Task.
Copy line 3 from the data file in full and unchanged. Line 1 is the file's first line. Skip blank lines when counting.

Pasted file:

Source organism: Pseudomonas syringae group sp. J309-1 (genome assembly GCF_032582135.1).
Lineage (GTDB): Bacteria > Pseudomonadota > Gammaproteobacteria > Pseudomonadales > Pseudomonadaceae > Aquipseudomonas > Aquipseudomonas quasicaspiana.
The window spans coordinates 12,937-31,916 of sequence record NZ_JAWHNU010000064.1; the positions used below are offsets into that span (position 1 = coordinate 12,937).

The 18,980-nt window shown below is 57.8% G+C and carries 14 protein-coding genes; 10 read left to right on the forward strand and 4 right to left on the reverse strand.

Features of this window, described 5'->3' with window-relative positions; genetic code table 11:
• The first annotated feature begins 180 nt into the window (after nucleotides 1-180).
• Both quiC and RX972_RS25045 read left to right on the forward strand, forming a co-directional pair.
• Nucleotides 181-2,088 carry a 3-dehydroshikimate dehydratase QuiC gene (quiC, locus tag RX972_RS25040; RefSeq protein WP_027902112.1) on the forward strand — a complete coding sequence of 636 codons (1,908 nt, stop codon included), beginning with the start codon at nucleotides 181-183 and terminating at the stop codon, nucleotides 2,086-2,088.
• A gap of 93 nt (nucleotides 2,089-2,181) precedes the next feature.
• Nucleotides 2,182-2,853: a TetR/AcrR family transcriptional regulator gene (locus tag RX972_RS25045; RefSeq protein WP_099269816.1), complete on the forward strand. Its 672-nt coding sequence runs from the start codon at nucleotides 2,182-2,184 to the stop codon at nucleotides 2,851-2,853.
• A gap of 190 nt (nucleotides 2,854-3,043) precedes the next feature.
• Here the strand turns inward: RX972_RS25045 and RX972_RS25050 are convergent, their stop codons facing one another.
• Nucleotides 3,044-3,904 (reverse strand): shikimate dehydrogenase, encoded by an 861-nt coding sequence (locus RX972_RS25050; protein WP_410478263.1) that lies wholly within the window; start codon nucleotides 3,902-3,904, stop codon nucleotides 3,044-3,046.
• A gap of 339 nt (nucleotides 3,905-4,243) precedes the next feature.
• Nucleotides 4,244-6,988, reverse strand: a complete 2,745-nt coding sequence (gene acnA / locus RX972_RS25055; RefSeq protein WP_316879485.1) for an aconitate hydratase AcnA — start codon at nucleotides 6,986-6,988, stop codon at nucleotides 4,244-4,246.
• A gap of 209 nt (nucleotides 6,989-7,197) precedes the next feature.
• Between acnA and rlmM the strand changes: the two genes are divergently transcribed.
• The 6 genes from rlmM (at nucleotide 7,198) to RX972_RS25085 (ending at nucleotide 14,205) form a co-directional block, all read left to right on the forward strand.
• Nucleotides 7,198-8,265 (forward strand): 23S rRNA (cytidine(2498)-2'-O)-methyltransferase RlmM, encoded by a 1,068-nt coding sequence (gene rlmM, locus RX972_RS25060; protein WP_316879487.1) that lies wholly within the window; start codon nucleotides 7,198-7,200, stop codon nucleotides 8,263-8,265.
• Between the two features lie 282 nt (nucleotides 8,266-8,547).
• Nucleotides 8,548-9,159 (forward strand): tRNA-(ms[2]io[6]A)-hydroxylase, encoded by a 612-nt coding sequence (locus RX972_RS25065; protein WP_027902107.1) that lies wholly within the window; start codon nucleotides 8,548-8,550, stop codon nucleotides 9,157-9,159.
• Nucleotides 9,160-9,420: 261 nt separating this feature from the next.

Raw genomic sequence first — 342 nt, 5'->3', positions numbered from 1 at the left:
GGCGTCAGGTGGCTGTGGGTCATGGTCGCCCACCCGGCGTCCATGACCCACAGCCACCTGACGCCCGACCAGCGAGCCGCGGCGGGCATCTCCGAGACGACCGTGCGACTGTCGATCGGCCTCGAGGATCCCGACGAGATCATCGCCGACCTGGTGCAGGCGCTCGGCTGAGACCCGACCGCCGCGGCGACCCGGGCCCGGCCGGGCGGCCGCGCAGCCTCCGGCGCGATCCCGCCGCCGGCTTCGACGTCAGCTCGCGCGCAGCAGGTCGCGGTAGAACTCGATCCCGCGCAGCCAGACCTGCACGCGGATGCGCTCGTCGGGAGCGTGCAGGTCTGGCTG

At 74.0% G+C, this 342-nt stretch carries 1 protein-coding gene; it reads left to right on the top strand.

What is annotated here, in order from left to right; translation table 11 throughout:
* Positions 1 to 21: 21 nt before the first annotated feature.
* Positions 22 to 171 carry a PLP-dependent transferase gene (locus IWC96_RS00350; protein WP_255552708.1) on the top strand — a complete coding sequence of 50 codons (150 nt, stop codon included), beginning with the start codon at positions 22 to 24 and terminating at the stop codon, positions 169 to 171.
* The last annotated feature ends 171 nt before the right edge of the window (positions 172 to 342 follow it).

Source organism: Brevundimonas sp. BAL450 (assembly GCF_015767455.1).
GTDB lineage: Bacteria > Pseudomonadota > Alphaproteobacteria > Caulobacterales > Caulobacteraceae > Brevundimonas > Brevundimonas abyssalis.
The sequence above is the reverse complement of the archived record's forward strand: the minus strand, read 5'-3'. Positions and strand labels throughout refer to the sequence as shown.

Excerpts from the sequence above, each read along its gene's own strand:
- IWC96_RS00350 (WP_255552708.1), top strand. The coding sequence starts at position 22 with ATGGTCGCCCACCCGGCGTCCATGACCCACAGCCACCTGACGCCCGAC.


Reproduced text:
The window spans coordinates 12,937-31,916 of sequence record NZ_JAWHNU010000064.1; the positions used below are offsets into that span (position 1 = coordinate 12,937).